A civilian diving team are enlisted to search for a lost nuclear submarine and face danger while encountering an alien aquatic species.
THE REVIEW: Usually I’m a fan of long epics that have drawn-out world- and character-building scenes, especially of the James Cameron variety (see: Titanic and Avatar). Going into The Abyss I hoped the same would ring true with it’s 146 minute runtime. Unfortunately, quite the opposite occurred: I was extremely bored, and felt the film going nowhere even during high-octane action scenes involving the mysterious underwater alien species.
The premise is quite promising and intriguing. Limited locations (underwater base and submarine) and a search for the unknown (what caused the nuclear submarine to crash) are both prime for entertaining filmmaking. Many of my favorite films are ones that self-impose limitations (Panic Room is just one such example). And while that certainly sets the stage for exciting things to come in The Abyss, it ultimately falls flat due to several problems along the way.
One of the biggest problems with The Abyss is the so-called NAVY SEALs that the civilians (who are untrained in nuclear submarine search and rescues) are supposed to help. Nothing, absolutely nothing, about the military characters comes across as disciplined or authentic. Instead, Lt. Coffey (Michael Biehn) and his men look like a ragtag bunch of braindead, untrained militia that blindly follow orders which put the entire operation in jeopardy (thanks to an incoming hurricane named Fred). Even the civilians, led by Bud Brigman (Ed Harris) come across as more organized and competent, which shouldn’t be the case when in the presence of highly-skilled NAVY SEALs. By the end, when Lt. Coffey starts going paranoid and batshit crazy, it is no longer amusing nor interesting; it is merely poor execution of an already bad idea. You might argue that it’s an important part of the story and what drives the conflict. True, however it only hurts the film overall. Create a different source of conflict so you don’t need derpy, unrealistic characters and scenarios to drive the film.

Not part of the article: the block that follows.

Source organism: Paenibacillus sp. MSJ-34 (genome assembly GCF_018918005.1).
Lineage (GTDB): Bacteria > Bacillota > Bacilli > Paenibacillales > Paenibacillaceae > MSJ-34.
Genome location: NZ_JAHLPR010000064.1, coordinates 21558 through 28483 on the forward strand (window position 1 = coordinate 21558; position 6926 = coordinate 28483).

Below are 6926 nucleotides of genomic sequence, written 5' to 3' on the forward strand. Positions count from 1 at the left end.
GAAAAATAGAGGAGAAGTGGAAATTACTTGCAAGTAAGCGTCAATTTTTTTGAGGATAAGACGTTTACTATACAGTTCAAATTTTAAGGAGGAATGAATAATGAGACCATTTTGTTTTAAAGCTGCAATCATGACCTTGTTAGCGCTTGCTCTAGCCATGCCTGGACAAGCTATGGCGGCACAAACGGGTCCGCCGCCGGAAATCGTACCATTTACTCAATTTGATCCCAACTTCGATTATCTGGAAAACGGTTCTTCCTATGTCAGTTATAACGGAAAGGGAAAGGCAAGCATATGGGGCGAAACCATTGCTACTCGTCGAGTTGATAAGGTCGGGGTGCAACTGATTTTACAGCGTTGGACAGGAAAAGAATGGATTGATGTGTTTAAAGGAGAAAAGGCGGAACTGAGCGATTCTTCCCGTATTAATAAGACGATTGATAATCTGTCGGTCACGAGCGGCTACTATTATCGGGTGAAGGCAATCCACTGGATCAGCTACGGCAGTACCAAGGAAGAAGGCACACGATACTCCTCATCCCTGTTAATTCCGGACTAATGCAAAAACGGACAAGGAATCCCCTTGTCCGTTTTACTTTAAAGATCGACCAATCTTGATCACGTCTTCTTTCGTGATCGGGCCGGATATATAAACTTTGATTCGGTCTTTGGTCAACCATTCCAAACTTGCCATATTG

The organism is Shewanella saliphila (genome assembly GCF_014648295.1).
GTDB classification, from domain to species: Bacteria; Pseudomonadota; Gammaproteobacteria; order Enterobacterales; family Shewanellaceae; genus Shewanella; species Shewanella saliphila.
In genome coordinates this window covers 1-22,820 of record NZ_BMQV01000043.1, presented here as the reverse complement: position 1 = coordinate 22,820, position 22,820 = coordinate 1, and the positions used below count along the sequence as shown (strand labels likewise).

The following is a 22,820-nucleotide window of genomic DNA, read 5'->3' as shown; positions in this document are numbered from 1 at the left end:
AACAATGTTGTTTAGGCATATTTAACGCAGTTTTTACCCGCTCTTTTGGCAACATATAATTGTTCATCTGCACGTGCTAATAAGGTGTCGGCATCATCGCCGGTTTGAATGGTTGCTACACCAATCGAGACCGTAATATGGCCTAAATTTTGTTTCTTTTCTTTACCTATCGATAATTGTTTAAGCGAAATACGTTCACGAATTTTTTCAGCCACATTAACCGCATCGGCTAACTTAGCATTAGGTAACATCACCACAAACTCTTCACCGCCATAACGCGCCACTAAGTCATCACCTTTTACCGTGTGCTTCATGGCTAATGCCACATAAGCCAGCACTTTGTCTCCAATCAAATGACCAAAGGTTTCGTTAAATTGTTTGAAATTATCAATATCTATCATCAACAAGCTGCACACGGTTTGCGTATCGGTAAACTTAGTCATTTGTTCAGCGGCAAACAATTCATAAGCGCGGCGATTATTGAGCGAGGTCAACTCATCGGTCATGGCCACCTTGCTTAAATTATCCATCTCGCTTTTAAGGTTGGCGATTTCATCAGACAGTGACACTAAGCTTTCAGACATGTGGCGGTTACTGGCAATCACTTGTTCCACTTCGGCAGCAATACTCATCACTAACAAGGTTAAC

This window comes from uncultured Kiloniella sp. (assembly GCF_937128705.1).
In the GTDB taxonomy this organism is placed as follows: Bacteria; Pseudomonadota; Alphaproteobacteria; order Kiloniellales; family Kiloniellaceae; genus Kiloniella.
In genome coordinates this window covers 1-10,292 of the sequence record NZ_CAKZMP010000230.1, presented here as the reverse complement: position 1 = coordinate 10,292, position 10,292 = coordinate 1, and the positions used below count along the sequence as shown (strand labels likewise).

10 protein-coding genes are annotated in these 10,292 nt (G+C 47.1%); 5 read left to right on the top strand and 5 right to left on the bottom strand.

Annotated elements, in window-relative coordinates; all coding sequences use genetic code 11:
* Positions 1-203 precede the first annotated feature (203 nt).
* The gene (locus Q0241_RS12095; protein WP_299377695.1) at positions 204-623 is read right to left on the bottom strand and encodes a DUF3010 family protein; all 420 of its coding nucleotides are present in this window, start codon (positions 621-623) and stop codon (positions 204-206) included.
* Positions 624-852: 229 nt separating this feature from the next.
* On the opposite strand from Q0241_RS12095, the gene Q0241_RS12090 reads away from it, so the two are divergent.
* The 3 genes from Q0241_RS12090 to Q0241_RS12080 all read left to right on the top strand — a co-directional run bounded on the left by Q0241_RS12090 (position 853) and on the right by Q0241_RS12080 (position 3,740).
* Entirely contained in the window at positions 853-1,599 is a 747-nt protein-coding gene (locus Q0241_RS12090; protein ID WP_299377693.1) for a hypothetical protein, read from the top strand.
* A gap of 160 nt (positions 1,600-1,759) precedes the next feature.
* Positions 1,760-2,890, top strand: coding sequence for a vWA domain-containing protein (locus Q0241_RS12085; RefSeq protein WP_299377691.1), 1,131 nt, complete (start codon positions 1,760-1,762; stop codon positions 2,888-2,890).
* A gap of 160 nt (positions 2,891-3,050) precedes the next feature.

Two other complaints I have about The Abyss deal with the politics and dialogue. The politics portion deals with the clearly anti-Russian and anti-Communist agenda. The Abyss certainly isn’t the first film to cover the topic, and isn’t even the first submarine-based movie to cover the topic. But involving a Cold War-era, anti-Communist perspective is completely unnecessary and distracting in the film. Not only was the Cold War already coming to a close when The Abyss was released in 1989, but politics shouldn’t be the main focus of the film anyway. The underwater, search and rescue, and survival elements all trump that in terms of potential entertainment, and diverting attention to a mostly unnecessary and half-formed political message hurt the overall film.
Dialogue, an area that’s never been one of James Cameron’s strong suits, is particularly bad in The Abyss. A lot of interactions feel jarring, forced, and unauthentic. Bud’s signature catchphrase, “Hold on to your pantyhose” serves as a great example of just the kind of quality you get from James Cameron’s writing. When you cringe at every other scene because of the kind of garbage which comes out of characters’ mouths (not really cringing, more like shaking-your head), it’s a problem and further distracts you from the good elements of the film.
THE TAKEAWAY: In the end, I chalk The Abyss up to a missed opportunity. Perhaps my high expectations being a James Cameron fan coming into the film hurt my viewing experience, but I think it’s more about Cameron trying to bite off more than he could chew. Certain moments in the film are still interesting and can get your adrenaline pumping, but for the vast majority of the film you’ll be sitting in your seat trying to keep your eyelids open.
THE RATING: 2 out of 5